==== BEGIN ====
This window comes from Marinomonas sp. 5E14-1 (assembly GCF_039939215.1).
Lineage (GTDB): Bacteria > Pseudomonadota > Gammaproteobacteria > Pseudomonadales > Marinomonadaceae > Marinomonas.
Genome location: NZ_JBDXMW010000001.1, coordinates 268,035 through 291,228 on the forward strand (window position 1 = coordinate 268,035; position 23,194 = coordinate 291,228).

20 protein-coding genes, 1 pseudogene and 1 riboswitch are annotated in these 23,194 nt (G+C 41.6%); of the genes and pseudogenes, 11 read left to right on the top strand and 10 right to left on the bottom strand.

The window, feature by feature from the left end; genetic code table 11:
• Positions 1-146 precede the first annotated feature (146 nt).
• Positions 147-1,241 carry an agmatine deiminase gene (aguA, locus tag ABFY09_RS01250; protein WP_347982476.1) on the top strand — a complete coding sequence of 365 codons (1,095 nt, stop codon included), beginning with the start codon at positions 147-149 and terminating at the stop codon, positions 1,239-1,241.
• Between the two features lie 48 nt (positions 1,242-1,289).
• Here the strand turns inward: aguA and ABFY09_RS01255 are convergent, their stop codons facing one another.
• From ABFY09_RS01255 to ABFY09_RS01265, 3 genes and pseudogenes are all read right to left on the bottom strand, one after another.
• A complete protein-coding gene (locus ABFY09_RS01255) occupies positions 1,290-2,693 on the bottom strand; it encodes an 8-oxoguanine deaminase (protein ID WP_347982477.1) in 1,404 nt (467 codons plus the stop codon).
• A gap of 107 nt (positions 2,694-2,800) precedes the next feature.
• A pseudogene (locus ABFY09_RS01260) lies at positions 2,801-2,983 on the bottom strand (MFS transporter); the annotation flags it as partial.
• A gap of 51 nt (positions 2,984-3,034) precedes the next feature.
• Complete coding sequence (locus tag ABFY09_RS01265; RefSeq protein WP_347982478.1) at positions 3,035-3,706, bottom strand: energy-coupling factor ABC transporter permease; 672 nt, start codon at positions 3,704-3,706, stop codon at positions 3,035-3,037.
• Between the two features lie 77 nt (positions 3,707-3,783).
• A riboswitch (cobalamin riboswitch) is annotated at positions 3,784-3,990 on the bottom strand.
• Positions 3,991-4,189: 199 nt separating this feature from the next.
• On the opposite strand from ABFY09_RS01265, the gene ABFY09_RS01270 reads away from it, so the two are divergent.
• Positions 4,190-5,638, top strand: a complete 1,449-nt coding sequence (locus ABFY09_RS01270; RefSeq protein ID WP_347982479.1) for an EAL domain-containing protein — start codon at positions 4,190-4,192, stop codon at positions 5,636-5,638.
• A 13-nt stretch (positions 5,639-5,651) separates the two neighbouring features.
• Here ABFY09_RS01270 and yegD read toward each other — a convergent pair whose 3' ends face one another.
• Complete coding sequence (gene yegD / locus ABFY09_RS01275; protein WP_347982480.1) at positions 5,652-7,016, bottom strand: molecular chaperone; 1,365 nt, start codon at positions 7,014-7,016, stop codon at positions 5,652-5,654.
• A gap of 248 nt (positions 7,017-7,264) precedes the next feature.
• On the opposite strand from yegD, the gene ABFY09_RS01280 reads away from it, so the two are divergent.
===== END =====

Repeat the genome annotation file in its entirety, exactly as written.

This window comes from Marinomonas sp. 5E14-1 (assembly GCF_039939215.1).
Lineage (GTDB): Bacteria > Pseudomonadota > Gammaproteobacteria > Pseudomonadales > Marinomonadaceae > Marinomonas.
Genome location: NZ_JBDXMW010000001.1, coordinates 268,035 through 291,228 on the forward strand (window position 1 = coordinate 268,035; position 23,194 = coordinate 291,228).

20 protein-coding genes, 1 pseudogene and 1 riboswitch are annotated in these 23,194 nt (G+C 41.6%); of the genes and pseudogenes, 11 read left to right on the top strand and 10 right to left on the bottom strand.

The window, feature by feature from the left end; genetic code table 11:
• Positions 1-146 precede the first annotated feature (146 nt).
• Positions 147-1,241 carry an agmatine deiminase gene (aguA, locus tag ABFY09_RS01250; protein WP_347982476.1) on the top strand — a complete coding sequence of 365 codons (1,095 nt, stop codon included), beginning with the start codon at positions 147-149 and terminating at the stop codon, positions 1,239-1,241.
• Between the two features lie 48 nt (positions 1,242-1,289).
• Here the strand turns inward: aguA and ABFY09_RS01255 are convergent, their stop codons facing one another.
• From ABFY09_RS01255 to ABFY09_RS01265, 3 genes and pseudogenes are all read right to left on the bottom strand, one after another.
• A complete protein-coding gene (locus ABFY09_RS01255) occupies positions 1,290-2,693 on the bottom strand; it encodes an 8-oxoguanine deaminase (protein ID WP_347982477.1) in 1,404 nt (467 codons plus the stop codon).
• A gap of 107 nt (positions 2,694-2,800) precedes the next feature.
• A pseudogene (locus ABFY09_RS01260) lies at positions 2,801-2,983 on the bottom strand (MFS transporter); the annotation flags it as partial.
• A gap of 51 nt (positions 2,984-3,034) precedes the next feature.
• Complete coding sequence (locus tag ABFY09_RS01265; RefSeq protein WP_347982478.1) at positions 3,035-3,706, bottom strand: energy-coupling factor ABC transporter permease; 672 nt, start codon at positions 3,704-3,706, stop codon at positions 3,035-3,037.
• Between the two features lie 77 nt (positions 3,707-3,783).
• A riboswitch (cobalamin riboswitch) is annotated at positions 3,784-3,990 on the bottom strand.
• Positions 3,991-4,189: 199 nt separating this feature from the next.
• On the opposite strand from ABFY09_RS01265, the gene ABFY09_RS01270 reads away from it, so the two are divergent.
• Positions 4,190-5,638, top strand: a complete 1,449-nt coding sequence (locus ABFY09_RS01270; RefSeq protein ID WP_347982479.1) for an EAL domain-containing protein — start codon at positions 4,190-4,192, stop codon at positions 5,636-5,638.
• A 13-nt stretch (positions 5,639-5,651) separates the two neighbouring features.
• Here ABFY09_RS01270 and yegD read toward each other — a convergent pair whose 3' ends face one another.
• Complete coding sequence (gene yegD / locus ABFY09_RS01275; protein WP_347982480.1) at positions 5,652-7,016, bottom strand: molecular chaperone; 1,365 nt, start codon at positions 7,014-7,016, stop codon at positions 5,652-5,654.
• A gap of 248 nt (positions 7,017-7,264) precedes the next feature.
• On the opposite strand from yegD, the gene ABFY09_RS01280 reads away from it, so the two are divergent.